PROVIDENCE, R.I. (WPRI) — Amid pressure from progressive activists, U.S. Sen. Jack Reed is pledging to try and keep language in the upcoming military spending bill that would end U.S. support for the Saudi-led war in Yemen.
Three amendments aimed at ending the Yemen conflict were included in the funding bill passed by the Democratic-controlled House, but it’s unclear whether they will make the cut following conference negotiations with the Republican-controlled Senate.
More than a dozen local progressive groups, including the Rhode Island Working Families Party and the Rhode Island Progressive Democrats, sent a letter to Reed on Tuesday urging him to fight for the Yemen language through his position as the top Democrat on the Senate Armed Services Committee.
Citing UN reports that more than 24 million people need aid due to the war, the groups wrote, “Ending hostilities is the essential first step toward easing the humanitarian emergency and negotiating a political solution to the conflict.” The Washington Post reported a bipartisan group of lawmakers have sent Reed and other top Armed Services Committee leaders their own letter of support.
Reed’s position on Yemen has drawn close scrutiny after he was one of a handful of Senate Democrats who voted last year to continue U.S. support for the Saudis there. Last fall, however, he reversed course and backed a resolution proposed by Sen. Bernie Sanders to end American backing.
In a statement Friday, Reed spokesperson Chip Unruh said retaining the Yemen language would be a priority for the senator during final negotiations over the 2019-20 defense appropriations bill, which is expected to be hammered out in the coming weeks.
“Senator Reed believes we should not provide support to offensive military operations against the Houthis as part of the ongoing civil war in Yemen,” Unruh told WPRI 12, referring to a group that has rebelled against the country’s military.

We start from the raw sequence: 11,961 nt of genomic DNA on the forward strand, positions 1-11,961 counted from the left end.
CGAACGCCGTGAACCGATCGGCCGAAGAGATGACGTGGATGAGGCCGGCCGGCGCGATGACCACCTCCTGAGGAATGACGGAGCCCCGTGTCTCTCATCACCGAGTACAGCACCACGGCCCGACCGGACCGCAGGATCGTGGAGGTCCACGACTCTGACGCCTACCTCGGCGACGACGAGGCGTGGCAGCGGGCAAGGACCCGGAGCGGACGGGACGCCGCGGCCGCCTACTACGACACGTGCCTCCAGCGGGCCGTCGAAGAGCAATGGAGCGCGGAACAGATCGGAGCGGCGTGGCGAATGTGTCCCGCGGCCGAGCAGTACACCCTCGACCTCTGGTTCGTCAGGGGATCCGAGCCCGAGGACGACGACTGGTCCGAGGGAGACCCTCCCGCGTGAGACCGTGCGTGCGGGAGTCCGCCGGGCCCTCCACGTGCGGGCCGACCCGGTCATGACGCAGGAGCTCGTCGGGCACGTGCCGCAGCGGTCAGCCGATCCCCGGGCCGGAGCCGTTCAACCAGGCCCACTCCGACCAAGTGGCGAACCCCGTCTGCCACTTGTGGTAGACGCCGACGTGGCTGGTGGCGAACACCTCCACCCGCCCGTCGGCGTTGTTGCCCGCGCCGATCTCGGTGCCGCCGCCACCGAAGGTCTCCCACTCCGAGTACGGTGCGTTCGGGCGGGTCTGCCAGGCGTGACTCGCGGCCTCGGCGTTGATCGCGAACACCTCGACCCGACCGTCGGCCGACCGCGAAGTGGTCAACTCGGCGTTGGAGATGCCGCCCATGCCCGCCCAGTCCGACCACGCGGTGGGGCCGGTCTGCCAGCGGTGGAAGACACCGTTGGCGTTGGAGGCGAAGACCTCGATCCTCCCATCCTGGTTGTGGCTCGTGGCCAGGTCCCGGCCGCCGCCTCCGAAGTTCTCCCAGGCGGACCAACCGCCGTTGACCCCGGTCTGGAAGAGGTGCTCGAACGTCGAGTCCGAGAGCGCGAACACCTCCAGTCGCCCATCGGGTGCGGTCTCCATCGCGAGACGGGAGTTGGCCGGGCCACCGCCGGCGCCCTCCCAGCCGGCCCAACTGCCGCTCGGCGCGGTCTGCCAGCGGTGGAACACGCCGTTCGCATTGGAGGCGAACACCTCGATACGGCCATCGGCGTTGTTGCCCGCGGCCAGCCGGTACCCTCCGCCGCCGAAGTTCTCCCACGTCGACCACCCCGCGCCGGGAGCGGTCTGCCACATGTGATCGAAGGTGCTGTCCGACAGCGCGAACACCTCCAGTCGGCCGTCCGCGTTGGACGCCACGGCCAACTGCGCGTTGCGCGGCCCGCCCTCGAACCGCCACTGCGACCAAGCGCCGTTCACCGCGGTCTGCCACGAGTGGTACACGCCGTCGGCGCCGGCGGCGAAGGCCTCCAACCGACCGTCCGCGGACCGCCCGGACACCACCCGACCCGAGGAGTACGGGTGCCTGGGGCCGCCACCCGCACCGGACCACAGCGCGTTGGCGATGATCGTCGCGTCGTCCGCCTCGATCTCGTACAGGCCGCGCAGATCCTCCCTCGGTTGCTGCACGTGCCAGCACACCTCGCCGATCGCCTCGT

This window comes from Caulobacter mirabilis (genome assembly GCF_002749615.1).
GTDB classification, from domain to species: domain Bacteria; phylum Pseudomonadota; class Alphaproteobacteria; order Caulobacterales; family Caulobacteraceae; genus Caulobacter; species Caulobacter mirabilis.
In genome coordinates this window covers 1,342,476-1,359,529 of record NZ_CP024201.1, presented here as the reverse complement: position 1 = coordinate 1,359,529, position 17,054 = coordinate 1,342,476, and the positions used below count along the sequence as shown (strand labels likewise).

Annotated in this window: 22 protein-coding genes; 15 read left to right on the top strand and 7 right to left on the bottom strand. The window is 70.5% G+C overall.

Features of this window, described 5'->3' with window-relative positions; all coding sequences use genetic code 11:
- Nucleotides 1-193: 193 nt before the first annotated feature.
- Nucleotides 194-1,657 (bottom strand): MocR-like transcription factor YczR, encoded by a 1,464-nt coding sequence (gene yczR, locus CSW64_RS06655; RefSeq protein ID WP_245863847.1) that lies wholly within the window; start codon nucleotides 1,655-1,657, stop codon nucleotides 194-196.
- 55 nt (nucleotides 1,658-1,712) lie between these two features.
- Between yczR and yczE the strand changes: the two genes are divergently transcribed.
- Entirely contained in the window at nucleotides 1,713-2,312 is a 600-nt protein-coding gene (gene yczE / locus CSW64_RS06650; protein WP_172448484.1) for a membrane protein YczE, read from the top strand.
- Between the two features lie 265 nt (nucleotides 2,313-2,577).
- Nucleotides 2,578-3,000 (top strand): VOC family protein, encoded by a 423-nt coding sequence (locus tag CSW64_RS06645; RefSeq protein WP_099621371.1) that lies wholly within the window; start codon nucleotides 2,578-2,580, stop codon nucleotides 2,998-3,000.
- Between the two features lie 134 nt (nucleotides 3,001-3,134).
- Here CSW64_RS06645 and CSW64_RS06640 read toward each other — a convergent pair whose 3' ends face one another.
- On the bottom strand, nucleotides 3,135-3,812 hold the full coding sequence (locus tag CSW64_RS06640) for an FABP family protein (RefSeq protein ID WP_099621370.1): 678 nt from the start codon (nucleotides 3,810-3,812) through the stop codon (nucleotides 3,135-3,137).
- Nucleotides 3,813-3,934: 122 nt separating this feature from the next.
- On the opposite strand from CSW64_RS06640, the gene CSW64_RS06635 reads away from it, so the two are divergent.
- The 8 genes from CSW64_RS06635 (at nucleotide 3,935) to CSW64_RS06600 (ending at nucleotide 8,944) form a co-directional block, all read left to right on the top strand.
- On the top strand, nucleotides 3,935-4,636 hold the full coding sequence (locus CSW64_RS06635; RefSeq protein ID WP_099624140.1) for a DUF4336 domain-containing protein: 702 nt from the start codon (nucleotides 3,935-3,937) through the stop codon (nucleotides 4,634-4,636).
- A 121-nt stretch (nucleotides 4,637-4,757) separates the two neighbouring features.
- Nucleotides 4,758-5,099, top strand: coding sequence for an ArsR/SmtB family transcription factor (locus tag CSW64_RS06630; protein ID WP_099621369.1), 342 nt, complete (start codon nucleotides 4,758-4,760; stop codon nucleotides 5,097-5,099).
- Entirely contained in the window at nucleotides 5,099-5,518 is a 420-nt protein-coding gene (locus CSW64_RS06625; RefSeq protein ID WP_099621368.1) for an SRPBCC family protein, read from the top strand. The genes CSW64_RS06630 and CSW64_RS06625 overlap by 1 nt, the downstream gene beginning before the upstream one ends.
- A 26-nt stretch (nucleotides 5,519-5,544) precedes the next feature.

Unruh said Reed has backed 22 resolutions of disapproval to block arms sales to Saudi Arabia and also introduced a bill, the Saudi Arabia Accountability and Yemen Act, aimed at de-escalating the conflict.
“He’ll continue demanding real accountability from Saudi leaders for human rights abuses and a more active, constructive role for the United States in pushing for a negotiated settlement to end the war and humanitarian crisis in Yemen,” Unruh said.
A spokesperson for U.S. Sen. Sheldon Whitehouse said he also wants the Yemen language to be in the final funding bill.
Rhode Island’s two congressmen, Democrats David Cicilline and Jim Langevin, are both strongly supportive of reducing U.S. support for the Saudis in Yemen. Cicilline co-sponsored one of the three amendments at issue, while Langevin has said he will push for them as a member of the House Armed Services Committee expected to take part in conference negotiations.
David Segal, a former Rhode Island state representative who now leads the advocacy group Demand Progress, argued in an email that Reed should heed those who have contacted him about the Yemen war.
“Reed must decide if he will wield the vast power he has secured as ranking member of the Armed Services Committee to stand with all of them — or, alternatively, if he will effectively side with the Trump administration and Saudi Arabia’s murderous dictator as untold thousands more die in Yemen,” Segal said.
Ted Nesi (firstname.lastname@example.org) is WPRI 12’s politics and business editor and a Target 12 investigative reporter. He is a weekly panelist on Newsmakers and hosts Executive Suite. Follow him on Twitter and Facebook